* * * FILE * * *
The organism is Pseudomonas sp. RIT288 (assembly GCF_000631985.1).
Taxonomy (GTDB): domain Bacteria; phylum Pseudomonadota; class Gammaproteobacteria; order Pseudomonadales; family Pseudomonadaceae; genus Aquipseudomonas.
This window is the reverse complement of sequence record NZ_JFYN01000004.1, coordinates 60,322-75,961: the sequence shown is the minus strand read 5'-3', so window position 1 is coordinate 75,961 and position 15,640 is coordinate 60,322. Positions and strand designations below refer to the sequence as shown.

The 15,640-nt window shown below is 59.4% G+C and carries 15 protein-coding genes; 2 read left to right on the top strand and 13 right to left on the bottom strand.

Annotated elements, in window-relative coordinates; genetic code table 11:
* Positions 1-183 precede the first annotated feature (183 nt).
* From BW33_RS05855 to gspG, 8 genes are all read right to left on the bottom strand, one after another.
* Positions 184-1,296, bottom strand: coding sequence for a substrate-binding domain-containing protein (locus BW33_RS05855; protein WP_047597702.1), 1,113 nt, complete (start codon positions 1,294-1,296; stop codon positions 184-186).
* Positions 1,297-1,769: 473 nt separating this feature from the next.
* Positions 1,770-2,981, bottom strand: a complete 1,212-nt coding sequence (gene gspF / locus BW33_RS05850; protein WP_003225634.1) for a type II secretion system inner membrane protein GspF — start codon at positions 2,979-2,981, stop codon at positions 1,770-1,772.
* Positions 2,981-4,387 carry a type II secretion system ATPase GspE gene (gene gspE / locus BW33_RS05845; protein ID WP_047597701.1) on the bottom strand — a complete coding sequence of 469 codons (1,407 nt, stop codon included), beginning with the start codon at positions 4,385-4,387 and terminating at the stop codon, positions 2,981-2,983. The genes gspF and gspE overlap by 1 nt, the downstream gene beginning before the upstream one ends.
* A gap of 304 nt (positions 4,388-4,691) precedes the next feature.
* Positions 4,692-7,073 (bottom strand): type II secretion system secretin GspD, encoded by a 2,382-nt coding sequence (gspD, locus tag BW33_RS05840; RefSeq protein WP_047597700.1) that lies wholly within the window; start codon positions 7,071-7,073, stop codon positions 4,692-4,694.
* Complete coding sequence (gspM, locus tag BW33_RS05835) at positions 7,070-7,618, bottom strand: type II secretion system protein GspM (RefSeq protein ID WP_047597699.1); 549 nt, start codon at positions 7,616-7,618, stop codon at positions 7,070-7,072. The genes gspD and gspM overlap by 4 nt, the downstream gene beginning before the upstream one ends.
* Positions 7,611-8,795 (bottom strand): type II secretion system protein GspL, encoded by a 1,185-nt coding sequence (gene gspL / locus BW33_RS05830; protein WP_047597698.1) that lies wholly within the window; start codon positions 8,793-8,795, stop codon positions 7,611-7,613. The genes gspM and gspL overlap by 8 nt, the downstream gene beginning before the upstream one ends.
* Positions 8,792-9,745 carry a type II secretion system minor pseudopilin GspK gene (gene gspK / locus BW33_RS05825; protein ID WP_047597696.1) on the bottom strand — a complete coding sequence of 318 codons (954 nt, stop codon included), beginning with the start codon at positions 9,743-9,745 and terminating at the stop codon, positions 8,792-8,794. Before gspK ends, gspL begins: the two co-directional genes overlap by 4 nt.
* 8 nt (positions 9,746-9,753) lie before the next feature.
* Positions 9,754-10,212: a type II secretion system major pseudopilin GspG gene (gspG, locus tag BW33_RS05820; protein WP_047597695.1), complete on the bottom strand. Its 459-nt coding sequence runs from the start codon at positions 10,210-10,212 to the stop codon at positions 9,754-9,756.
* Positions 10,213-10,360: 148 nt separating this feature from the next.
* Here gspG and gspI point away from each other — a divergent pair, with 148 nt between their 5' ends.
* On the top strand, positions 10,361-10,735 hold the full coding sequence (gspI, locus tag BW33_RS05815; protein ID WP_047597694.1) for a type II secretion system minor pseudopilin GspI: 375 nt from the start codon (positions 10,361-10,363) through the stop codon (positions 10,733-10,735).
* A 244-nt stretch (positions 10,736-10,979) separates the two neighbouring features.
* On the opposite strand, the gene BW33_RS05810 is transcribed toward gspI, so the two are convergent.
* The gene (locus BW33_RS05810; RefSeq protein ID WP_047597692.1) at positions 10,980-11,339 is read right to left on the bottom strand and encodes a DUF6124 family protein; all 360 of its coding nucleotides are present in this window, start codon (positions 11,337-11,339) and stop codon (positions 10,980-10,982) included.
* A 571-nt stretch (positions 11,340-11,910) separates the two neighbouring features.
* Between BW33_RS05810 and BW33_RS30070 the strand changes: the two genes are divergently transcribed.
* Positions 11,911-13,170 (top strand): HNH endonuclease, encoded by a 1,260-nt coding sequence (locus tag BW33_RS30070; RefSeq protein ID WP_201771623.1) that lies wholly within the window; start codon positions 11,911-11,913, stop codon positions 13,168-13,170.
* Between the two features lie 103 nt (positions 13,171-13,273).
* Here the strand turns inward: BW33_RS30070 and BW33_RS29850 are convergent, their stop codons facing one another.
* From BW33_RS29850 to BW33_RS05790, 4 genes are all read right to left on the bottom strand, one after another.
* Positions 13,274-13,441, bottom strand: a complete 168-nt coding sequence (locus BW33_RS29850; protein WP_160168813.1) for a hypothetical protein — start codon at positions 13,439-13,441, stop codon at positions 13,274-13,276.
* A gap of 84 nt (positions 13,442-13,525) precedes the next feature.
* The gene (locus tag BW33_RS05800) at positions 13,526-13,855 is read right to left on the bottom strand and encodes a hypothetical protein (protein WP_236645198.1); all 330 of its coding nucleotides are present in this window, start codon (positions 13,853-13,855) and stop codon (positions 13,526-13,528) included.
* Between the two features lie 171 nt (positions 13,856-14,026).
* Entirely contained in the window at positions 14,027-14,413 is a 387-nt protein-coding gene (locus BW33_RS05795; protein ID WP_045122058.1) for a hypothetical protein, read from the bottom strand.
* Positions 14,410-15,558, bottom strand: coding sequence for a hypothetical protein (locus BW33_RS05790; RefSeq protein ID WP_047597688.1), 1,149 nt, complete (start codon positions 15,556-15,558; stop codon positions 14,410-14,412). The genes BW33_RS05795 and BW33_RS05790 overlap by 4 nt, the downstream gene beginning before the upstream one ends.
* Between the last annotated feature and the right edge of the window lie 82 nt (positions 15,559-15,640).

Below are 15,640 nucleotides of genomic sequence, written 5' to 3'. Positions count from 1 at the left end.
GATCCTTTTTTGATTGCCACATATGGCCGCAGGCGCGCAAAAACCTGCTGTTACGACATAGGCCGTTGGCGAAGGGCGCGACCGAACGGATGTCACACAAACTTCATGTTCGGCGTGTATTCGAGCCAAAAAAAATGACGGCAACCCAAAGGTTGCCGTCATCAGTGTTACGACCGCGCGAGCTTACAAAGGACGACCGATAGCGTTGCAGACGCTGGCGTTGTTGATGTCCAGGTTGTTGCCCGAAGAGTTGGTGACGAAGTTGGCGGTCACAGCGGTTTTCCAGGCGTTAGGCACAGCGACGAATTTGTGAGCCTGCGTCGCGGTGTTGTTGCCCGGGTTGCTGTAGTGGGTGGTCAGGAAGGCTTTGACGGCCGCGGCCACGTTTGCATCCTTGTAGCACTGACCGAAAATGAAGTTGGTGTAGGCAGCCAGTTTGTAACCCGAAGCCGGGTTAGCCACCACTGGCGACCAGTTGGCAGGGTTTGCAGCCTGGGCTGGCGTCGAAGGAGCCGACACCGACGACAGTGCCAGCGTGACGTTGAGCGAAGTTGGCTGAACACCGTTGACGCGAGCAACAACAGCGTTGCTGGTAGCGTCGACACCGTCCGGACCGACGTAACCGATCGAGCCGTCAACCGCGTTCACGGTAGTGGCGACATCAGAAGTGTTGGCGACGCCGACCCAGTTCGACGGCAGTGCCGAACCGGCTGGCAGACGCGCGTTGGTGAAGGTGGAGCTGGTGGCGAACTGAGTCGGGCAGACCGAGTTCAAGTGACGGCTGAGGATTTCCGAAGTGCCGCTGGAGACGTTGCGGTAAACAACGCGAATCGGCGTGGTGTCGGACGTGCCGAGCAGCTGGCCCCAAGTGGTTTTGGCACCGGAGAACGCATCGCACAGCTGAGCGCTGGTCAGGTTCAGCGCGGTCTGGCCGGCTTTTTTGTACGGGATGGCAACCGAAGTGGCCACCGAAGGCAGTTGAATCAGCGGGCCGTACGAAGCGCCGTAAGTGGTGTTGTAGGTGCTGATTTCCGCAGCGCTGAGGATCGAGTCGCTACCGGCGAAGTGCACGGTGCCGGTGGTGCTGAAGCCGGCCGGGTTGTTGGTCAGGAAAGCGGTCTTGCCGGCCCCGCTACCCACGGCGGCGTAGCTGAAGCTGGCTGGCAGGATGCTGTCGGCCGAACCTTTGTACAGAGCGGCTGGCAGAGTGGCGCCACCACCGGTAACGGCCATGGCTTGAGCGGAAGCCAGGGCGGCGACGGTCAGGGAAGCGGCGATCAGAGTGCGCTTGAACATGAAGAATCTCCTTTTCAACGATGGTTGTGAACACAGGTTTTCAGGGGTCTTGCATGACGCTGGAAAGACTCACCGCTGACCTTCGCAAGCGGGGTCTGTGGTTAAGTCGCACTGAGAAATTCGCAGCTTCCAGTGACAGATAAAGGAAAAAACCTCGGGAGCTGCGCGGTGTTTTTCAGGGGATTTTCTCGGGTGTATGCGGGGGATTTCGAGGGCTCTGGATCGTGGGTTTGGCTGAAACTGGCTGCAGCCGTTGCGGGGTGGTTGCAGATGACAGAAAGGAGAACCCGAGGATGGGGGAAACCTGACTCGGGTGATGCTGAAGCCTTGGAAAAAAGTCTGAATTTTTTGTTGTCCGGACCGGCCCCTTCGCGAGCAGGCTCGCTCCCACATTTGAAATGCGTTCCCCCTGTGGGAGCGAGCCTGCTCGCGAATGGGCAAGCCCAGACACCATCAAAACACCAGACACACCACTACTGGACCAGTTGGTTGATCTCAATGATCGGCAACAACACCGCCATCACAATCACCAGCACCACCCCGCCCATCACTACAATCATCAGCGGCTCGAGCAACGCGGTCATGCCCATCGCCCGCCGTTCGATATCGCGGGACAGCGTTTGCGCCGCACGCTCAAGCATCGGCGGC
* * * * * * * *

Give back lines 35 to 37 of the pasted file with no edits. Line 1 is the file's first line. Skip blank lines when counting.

* Entirely contained in the window at positions 14,027-14,413 is a 387-nt protein-coding gene (locus BW33_RS05795; protein ID WP_045122058.1) for a hypothetical protein, read from the bottom strand.
* Positions 14,410-15,558, bottom strand: coding sequence for a hypothetical protein (locus BW33_RS05790; RefSeq protein ID WP_047597688.1), 1,149 nt, complete (start codon positions 15,556-15,558; stop codon positions 14,410-14,412). The genes BW33_RS05795 and BW33_RS05790 overlap by 4 nt, the downstream gene beginning before the upstream one ends.
* Between the last annotated feature and the right edge of the window lie 82 nt (positions 15,559-15,640).